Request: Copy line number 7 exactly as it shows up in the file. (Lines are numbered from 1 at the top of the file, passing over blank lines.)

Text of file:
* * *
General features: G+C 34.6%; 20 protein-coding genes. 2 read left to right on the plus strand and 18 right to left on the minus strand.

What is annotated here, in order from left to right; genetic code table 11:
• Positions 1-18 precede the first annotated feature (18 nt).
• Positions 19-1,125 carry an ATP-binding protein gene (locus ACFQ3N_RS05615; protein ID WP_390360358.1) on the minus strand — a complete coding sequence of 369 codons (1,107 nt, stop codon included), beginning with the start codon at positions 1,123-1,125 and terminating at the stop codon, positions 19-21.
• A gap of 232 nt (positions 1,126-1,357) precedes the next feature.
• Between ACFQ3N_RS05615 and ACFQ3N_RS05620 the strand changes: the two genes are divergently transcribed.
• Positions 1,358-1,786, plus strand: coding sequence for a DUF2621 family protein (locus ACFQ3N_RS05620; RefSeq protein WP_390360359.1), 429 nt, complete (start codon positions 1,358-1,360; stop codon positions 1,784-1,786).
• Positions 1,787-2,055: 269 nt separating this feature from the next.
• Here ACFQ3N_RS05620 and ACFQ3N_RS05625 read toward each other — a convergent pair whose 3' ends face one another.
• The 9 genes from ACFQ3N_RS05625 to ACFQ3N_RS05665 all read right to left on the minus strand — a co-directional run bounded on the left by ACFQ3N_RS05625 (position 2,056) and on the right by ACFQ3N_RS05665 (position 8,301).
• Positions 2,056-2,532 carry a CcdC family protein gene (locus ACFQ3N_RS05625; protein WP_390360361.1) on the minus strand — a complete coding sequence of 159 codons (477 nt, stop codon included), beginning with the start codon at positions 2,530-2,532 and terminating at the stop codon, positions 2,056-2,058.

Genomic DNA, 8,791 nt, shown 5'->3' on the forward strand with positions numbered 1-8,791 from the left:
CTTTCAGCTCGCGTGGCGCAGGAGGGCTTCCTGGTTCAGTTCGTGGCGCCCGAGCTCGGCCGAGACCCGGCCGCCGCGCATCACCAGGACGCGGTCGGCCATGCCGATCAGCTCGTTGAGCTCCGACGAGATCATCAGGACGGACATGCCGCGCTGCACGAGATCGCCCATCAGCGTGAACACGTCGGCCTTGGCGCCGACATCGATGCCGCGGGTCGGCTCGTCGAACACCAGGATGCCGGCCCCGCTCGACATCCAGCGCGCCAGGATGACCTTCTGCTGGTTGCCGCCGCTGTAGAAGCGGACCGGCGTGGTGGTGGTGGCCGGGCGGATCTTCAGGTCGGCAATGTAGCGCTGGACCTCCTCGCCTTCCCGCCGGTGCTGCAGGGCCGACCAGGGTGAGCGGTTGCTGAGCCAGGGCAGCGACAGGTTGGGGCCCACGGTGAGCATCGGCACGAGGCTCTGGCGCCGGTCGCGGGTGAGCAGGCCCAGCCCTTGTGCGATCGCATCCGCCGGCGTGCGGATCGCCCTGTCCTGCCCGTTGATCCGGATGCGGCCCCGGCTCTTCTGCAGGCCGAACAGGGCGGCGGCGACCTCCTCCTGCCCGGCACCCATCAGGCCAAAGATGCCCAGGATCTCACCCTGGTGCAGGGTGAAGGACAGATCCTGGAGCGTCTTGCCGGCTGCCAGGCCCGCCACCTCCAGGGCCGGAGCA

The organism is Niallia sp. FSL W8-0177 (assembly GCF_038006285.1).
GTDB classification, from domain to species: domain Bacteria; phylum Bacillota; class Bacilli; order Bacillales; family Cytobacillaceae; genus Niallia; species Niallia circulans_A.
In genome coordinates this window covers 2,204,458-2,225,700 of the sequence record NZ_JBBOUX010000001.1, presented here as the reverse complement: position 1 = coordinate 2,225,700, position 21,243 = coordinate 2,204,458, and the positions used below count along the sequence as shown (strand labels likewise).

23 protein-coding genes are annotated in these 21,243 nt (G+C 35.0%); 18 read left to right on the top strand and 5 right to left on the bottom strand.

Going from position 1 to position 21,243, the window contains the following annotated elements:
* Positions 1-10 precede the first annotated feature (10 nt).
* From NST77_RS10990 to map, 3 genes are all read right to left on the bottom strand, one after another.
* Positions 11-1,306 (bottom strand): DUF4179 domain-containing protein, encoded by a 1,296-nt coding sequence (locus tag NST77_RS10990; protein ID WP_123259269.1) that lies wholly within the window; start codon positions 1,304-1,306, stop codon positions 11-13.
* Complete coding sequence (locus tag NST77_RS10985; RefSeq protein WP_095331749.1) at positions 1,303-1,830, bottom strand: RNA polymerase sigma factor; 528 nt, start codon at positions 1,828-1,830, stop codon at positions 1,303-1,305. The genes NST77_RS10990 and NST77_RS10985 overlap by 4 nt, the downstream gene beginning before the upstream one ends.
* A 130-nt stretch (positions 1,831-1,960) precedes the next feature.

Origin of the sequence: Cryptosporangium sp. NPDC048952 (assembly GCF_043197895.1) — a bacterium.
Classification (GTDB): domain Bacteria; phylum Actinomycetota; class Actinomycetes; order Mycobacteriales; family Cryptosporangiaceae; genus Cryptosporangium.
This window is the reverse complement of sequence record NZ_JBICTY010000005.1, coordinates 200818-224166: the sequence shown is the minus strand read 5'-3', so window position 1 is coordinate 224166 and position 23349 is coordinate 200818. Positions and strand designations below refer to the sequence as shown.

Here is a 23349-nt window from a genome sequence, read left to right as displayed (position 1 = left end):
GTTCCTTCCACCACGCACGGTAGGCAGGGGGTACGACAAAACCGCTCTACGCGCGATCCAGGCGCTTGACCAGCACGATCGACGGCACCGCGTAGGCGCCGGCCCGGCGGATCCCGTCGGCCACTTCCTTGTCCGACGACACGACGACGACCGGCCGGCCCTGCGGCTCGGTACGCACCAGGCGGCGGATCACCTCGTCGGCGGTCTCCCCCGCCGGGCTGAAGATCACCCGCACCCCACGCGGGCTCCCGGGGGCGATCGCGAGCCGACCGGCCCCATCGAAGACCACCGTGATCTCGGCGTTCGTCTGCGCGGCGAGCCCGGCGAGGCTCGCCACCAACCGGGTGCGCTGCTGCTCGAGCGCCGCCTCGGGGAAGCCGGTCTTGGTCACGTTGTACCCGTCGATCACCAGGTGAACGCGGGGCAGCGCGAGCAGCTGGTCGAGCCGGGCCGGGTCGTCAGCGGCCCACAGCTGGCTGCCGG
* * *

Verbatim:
• Positions 1,358-1,786, plus strand: coding sequence for a DUF2621 family protein (locus ACFQ3N_RS05620; RefSeq protein WP_390360359.1), 429 nt, complete (start codon positions 1,358-1,360; stop codon positions 1,784-1,786).